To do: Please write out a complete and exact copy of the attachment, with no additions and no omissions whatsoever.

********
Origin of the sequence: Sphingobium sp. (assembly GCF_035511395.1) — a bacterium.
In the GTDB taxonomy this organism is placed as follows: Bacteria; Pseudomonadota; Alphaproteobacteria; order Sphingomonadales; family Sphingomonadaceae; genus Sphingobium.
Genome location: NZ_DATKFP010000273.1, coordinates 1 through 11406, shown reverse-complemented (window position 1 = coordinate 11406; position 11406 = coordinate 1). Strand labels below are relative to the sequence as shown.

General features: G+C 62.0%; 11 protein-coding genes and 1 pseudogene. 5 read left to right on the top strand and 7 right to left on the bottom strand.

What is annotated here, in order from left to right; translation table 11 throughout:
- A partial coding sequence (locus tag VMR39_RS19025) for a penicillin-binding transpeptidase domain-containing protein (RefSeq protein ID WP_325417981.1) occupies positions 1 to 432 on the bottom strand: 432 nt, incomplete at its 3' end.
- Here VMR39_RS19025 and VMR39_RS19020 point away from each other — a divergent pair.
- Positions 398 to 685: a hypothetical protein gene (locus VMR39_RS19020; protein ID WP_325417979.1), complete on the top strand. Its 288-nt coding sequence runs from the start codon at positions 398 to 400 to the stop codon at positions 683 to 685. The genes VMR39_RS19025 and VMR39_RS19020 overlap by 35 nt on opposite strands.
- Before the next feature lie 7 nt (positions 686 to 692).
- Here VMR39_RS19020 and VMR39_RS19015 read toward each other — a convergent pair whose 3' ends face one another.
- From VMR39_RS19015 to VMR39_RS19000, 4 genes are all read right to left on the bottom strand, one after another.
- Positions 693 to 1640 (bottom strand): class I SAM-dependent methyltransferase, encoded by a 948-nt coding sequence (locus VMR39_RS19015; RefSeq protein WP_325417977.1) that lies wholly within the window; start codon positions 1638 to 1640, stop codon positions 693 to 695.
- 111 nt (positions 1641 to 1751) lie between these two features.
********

Origin of the sequence: Sphingobium sp. (assembly GCF_035511395.1) — a bacterium.
In the GTDB taxonomy this organism is placed as follows: Bacteria; Pseudomonadota; Alphaproteobacteria; order Sphingomonadales; family Sphingomonadaceae; genus Sphingobium.
Genome location: NZ_DATKFP010000273.1, coordinates 1 through 11406, shown reverse-complemented (window position 1 = coordinate 11406; position 11406 = coordinate 1). Strand labels below are relative to the sequence as shown.

General features: G+C 62.0%; 11 protein-coding genes and 1 pseudogene. 5 read left to right on the top strand and 7 right to left on the bottom strand.

What is annotated here, in order from left to right; translation table 11 throughout:
- A partial coding sequence (locus tag VMR39_RS19025) for a penicillin-binding transpeptidase domain-containing protein (RefSeq protein ID WP_325417981.1) occupies positions 1 to 432 on the bottom strand: 432 nt, incomplete at its 3' end.
- Here VMR39_RS19025 and VMR39_RS19020 point away from each other — a divergent pair.
- Positions 398 to 685: a hypothetical protein gene (locus VMR39_RS19020; protein ID WP_325417979.1), complete on the top strand. Its 288-nt coding sequence runs from the start codon at positions 398 to 400 to the stop codon at positions 683 to 685. The genes VMR39_RS19025 and VMR39_RS19020 overlap by 35 nt on opposite strands.
- Before the next feature lie 7 nt (positions 686 to 692).
- Here VMR39_RS19020 and VMR39_RS19015 read toward each other — a convergent pair whose 3' ends face one another.
- From VMR39_RS19015 to VMR39_RS19000, 4 genes are all read right to left on the bottom strand, one after another.
- Positions 693 to 1640 (bottom strand): class I SAM-dependent methyltransferase, encoded by a 948-nt coding sequence (locus VMR39_RS19015; RefSeq protein WP_325417977.1) that lies wholly within the window; start codon positions 1638 to 1640, stop codon positions 693 to 695.
- 111 nt (positions 1641 to 1751) lie between these two features.